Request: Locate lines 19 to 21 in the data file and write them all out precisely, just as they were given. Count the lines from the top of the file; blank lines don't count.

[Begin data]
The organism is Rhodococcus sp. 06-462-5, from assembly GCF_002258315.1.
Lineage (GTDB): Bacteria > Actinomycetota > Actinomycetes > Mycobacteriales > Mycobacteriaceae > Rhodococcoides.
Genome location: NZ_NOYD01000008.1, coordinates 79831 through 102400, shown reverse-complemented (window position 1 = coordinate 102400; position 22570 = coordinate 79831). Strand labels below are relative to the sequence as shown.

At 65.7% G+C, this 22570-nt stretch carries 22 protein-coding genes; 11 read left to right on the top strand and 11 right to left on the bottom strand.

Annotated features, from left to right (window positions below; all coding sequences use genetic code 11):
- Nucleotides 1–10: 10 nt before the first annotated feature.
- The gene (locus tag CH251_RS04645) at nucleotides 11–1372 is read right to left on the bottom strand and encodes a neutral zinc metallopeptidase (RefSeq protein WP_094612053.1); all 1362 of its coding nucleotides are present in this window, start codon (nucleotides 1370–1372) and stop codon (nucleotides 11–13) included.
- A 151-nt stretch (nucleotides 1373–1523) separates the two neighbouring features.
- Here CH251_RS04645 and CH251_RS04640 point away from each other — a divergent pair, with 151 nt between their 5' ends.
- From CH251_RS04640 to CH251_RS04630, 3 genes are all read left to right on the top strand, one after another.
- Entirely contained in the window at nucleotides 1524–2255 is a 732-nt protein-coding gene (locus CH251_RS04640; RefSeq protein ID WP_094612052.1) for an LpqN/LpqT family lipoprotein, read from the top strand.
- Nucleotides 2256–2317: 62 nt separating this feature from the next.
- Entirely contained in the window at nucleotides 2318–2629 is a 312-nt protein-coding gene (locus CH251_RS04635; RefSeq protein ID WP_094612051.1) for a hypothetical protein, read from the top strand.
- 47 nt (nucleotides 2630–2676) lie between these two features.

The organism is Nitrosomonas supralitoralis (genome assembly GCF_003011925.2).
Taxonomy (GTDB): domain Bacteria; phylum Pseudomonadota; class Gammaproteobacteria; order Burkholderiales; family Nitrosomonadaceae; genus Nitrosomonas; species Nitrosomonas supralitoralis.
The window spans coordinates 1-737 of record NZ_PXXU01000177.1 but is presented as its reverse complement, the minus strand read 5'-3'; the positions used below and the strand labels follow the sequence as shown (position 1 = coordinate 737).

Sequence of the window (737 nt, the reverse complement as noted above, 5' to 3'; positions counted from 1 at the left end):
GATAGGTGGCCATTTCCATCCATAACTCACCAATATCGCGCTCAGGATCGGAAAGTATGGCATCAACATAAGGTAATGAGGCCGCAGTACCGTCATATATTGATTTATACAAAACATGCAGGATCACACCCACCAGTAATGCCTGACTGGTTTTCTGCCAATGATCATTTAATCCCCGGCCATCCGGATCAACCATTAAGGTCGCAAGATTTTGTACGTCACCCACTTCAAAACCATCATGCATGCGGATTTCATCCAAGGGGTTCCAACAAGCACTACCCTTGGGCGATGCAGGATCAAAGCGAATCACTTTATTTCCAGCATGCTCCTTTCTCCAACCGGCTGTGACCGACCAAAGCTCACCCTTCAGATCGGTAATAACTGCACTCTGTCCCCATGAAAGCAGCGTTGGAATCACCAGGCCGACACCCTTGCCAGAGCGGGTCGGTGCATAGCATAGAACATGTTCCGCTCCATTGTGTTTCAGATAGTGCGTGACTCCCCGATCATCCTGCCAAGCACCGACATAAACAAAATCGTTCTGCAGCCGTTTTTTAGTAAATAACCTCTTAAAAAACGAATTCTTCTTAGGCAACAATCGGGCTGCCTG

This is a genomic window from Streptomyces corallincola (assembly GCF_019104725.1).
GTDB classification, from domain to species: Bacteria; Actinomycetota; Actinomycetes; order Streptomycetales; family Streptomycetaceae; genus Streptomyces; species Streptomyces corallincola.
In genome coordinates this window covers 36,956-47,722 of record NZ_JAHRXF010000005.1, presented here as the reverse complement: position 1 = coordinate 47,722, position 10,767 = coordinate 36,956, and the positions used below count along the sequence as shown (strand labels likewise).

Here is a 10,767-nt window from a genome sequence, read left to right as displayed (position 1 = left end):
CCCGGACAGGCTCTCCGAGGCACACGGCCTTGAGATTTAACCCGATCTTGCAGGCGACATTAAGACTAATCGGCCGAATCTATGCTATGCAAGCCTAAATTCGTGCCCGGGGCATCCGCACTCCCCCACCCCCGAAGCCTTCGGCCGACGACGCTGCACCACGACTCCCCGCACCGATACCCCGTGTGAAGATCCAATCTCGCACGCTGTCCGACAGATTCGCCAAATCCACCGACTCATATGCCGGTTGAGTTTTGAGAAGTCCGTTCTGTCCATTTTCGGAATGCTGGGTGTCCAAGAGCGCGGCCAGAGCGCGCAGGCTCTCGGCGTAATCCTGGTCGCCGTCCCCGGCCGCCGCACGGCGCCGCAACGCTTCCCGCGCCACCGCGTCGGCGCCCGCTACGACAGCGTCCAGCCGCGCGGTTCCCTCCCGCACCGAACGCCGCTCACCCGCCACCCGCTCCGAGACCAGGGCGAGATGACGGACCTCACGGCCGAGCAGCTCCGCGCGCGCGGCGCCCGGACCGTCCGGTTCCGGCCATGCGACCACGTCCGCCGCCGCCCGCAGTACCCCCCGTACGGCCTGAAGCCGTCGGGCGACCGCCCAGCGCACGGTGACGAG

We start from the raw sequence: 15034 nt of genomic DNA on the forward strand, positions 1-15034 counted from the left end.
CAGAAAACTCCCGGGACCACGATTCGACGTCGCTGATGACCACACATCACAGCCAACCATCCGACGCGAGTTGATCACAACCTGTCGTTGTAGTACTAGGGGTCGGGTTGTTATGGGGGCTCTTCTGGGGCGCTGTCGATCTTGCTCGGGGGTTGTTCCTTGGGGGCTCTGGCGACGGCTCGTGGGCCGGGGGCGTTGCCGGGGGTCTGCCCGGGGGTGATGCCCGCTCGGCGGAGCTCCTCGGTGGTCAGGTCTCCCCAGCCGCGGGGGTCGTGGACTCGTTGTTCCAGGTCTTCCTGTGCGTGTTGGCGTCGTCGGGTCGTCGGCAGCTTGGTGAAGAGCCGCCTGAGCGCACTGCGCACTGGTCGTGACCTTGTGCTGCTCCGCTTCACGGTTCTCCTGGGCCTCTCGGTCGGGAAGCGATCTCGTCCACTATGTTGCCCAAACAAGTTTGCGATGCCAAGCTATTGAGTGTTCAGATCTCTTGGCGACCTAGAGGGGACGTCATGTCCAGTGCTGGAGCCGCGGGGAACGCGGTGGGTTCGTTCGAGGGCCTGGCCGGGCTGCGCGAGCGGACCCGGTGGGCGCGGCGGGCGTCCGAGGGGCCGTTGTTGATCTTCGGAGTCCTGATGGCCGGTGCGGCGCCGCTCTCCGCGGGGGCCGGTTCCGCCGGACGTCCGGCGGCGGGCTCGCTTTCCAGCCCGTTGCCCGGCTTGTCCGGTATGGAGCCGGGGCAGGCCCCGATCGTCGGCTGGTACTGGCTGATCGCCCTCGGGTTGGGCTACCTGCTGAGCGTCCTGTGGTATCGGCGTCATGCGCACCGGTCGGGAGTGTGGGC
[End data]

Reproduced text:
GATAGGTGGCCATTTCCATCCATAACTCACCAATATCGCGCTCAGGATCGGAAAGTATGGCATCAACATAAGGTAATGAGGCCGCAGTACCGTCATATATTGATTTATACAAAACATGCAGGATCACACCCACCAGTAATGCCTGACTGGTTTTCTGCCAATGATCATTTAATCCCCGGCCATCCGGATCAACCATTAAGGTCGCAAGATTTTGTACGTCACCCACTTCAAAACCATCATGCATGCGGATTTCATCCAAGGGGTTCCAACAAGCACTACCCTTGGGCGATGCAGGATCAAAGCGAATCACTTTATTTCCAGCATGCTCCTTTCTCCAACCGGCTGTGACCGACCAAAGCTCACCCTTCAGATCGGTAATAACTGCACTCTGTCCCCATGAAAGCAGCGTTGGAATCACCAGGCCGACACCCTTGCCAGAGCGGGTCGGTGCATAGCATAGAACATGTTCCGCTCCATTGTGTTTCAGATAGTGCGTGACTCCCCGATCATCCTGCCAAGCACCGACATAAACAAAATCGTTCTGCAGCCGTTTTTTAGTAAATAACCTCTTAAAAAACGAATTCTTCTTAGGCAACAATCGGGCTGCCTG

This is a genomic window from Streptomyces corallincola (assembly GCF_019104725.1).
GTDB classification, from domain to species: Bacteria; Actinomycetota; Actinomycetes; order Streptomycetales; family Streptomycetaceae; genus Streptomyces; species Streptomyces corallincola.